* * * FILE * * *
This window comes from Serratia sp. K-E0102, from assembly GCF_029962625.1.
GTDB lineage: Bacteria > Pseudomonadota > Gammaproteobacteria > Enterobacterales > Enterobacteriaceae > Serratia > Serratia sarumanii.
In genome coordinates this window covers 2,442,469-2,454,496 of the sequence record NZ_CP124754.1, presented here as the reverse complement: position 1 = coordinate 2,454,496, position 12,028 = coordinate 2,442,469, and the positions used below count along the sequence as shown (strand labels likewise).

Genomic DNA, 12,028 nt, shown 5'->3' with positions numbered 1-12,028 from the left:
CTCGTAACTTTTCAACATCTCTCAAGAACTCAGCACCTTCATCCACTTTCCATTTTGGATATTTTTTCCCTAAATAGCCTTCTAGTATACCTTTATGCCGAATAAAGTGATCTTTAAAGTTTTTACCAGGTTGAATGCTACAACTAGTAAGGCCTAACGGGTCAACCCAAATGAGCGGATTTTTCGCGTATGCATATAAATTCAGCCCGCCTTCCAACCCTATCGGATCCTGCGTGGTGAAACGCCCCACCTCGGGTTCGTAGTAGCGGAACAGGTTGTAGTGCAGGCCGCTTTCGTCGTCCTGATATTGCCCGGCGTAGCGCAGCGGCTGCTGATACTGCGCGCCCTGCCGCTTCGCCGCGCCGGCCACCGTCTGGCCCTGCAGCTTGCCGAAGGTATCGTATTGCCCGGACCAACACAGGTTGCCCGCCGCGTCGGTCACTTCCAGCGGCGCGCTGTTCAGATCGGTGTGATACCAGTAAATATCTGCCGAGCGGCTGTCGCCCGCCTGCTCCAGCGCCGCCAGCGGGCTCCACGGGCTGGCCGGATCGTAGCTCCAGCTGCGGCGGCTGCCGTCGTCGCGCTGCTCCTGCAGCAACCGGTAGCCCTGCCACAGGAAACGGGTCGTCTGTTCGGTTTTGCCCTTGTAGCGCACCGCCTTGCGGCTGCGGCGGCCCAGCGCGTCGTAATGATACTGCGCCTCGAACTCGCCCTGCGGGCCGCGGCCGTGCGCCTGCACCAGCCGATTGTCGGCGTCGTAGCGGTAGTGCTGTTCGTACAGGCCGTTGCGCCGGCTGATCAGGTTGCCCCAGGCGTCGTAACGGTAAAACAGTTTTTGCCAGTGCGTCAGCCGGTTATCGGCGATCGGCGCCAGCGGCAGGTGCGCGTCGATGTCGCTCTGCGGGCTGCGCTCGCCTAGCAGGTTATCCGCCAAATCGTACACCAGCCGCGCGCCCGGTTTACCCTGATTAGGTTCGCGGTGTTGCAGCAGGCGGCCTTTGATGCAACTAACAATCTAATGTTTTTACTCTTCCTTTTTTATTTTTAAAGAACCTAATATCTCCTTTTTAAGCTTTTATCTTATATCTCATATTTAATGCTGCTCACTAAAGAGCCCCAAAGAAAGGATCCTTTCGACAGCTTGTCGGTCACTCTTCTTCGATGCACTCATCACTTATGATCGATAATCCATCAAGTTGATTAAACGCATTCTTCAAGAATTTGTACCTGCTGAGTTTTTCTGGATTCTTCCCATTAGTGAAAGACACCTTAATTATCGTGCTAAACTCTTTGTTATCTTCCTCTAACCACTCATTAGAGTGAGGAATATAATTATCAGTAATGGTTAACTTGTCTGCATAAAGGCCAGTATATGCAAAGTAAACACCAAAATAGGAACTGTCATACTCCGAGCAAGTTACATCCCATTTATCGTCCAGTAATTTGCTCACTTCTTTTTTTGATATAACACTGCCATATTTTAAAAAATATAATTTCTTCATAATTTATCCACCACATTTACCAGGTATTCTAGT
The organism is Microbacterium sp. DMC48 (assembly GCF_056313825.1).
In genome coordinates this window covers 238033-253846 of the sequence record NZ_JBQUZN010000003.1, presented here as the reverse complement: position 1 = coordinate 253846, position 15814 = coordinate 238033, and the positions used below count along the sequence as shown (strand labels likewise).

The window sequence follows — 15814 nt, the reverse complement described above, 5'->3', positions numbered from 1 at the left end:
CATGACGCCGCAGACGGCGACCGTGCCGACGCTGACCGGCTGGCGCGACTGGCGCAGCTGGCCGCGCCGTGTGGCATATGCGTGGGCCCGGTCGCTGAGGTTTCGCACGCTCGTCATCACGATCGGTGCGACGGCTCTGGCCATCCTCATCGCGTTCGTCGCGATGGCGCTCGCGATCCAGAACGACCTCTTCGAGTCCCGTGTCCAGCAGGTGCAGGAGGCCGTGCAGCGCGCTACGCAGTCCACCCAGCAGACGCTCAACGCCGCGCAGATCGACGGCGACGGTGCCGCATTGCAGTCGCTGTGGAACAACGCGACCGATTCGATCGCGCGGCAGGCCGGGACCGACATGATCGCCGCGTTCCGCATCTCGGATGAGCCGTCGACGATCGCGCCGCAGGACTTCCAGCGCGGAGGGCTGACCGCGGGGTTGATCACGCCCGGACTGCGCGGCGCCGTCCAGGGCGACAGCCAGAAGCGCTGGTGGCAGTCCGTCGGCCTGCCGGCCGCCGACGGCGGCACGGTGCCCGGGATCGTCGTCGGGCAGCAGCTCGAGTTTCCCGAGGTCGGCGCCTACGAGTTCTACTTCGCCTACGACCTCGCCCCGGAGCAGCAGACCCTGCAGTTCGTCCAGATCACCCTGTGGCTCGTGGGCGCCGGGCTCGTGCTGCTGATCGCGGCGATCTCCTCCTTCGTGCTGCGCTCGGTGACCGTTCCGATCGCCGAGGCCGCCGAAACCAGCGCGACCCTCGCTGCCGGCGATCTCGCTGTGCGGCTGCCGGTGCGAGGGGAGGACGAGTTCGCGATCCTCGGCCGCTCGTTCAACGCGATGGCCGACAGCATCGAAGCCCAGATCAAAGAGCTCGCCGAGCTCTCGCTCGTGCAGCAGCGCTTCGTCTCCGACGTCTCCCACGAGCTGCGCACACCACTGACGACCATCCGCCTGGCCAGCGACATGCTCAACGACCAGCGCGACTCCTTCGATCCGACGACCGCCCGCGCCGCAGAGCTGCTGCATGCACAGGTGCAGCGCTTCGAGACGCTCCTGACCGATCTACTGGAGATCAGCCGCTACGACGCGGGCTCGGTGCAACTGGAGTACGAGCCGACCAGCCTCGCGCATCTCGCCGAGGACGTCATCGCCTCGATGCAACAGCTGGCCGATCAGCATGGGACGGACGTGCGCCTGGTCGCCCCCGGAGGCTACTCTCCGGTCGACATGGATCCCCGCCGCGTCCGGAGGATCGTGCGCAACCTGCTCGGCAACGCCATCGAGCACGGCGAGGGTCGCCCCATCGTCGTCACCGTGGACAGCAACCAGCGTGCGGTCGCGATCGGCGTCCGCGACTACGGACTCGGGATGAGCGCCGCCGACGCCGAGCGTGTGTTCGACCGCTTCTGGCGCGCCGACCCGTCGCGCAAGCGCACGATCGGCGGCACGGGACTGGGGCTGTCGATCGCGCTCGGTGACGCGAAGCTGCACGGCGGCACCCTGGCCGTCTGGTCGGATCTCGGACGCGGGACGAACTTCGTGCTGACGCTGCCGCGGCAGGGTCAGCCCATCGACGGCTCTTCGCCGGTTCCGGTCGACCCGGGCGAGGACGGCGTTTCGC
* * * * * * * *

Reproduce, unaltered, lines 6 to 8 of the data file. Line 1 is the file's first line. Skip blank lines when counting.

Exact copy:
The organism is Microbacterium sp. DMC48 (assembly GCF_056313825.1).
In genome coordinates this window covers 238033-253846 of the sequence record NZ_JBQUZN010000003.1, presented here as the reverse complement: position 1 = coordinate 253846, position 15814 = coordinate 238033, and the positions used below count along the sequence as shown (strand labels likewise).

The window sequence follows — 15814 nt, the reverse complement described above, 5'->3', positions numbered from 1 at the left end: